• Sunday, August 9, 2020

How vulnerable is GPS technology?

Discussion in 'Pakistan Defence & Industry' started by Developereo, Aug 4, 2009.

  1. Developereo

    Developereo ELITE MEMBER

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    In any conflict I imagine the GPS satellites would be the first target, if possible.

    I know Pakistan doesn't have this targetting capability, but the big guys probably do.

    This would render the enemy's GPS-reliant weapons virtually blind, unless (until) they switch to a backup friendly country's GPS systems.
     
  2. applesauce

    applesauce SENIOR MEMBER

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    well in the case of the usa you cant really take out all their satellites there too many in many cases the military uses civilian satellites anyways the only way to surely take em out is a nuclear burst but that just kill all satellites in the vicinity with can piss off other countries quite effectively
     
  3. Developereo

    Developereo ELITE MEMBER

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    Yeah, it's probably not feasible to knock out the satellites.
    My second thought was to jam the GPS. Here's what wikipedia says:

    Man-made EMI (electromagnetic interference) can also disrupt, or jam, GPS signals. In one well documented case, the entire harbor of Moss Landing, California was unable to receive GPS signals due to unintentional jamming caused by malfunctioning TV antenna preamplifiers.[69][70] Intentional jamming is also possible. Generally, stronger signals can interfere with GPS receivers when they are within radio range, or line of sight. In 2002, a detailed description of how to build a short range GPS L1 C/A jammer was published in the online magazine Phrack.[71]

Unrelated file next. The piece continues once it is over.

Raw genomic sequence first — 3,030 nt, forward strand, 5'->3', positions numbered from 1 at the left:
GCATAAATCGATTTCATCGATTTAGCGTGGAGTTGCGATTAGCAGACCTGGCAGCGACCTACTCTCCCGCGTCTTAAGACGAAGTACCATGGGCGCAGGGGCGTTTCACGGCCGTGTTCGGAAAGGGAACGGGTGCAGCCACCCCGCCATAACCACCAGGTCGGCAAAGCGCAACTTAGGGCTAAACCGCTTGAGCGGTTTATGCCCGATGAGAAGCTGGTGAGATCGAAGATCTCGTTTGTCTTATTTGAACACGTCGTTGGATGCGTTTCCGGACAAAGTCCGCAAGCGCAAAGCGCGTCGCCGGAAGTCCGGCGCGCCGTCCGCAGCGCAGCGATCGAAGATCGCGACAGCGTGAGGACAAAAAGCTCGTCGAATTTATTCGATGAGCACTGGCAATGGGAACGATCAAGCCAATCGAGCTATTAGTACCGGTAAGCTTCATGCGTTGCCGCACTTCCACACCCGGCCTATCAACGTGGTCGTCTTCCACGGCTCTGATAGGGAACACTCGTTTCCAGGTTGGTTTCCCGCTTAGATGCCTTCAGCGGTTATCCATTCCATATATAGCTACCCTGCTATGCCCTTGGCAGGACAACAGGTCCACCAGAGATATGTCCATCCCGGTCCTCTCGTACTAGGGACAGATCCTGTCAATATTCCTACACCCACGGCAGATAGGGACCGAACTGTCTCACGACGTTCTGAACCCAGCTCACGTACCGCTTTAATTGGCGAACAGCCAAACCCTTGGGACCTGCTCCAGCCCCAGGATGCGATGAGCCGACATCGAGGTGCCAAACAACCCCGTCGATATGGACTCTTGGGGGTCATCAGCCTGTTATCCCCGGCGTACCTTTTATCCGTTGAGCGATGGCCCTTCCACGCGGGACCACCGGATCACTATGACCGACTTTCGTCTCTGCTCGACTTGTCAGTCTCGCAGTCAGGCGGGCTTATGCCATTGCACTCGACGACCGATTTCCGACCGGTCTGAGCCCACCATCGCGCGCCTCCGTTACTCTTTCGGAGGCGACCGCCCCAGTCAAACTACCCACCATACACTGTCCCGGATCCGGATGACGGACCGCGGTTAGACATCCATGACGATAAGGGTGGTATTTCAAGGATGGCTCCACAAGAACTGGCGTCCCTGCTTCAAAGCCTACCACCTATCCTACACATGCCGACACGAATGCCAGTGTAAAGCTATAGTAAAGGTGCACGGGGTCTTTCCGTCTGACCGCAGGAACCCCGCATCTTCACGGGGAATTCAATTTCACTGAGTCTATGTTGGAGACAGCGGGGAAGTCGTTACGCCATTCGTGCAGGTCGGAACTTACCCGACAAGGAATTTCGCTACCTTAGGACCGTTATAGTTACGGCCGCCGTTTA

The U.S. government believes that such jammers were used occasionally during the 2001 war in Afghanistan and the U.S. military claimed to destroy six GPS jammers during the Iraq War, including one that was destroyed ironically with a GPS-guided bomb.[72] Such a jammer is relatively easy to detect and locate, making it an attractive target for anti-radiation missiles. The UK Ministry of Defence tested a jamming system in the UK's West Country on 7 and 8 June 2007.[73]

    Some countries allow the use of GPS repeaters to allow for the reception of GPS signals indoors and in obscured locations, however, under EU and UK laws, the use of these is prohibited as the signals can cause interference to other GPS receivers that may receive data from both GPS satellites and the repeater.

    Due to the potential for both natural and man-made noise, numerous techniques continue to be developed to deal with the interference. The first is to not rely on GPS as a sole source. According to John Ruley, "IFR pilots should have a fallback plan in case of a GPS malfunction".[74] Receiver Autonomous Integrity Monitoring (RAIM) is a feature now included in some receivers, which is designed to provide a warning to the user if jamming or another problem is detected. The U.S. military has also deployed their Selective Availability / Anti-Spoofing Module (SAASM) in the Defense Advanced GPS Receiver (DAGR). In demonstration videos, the DAGR is able to detect jamming and maintain its lock on the encrypted GPS signals during interference which causes civilian receivers to lose lock.
     
  4. Patriot

    Patriot ELITE MEMBER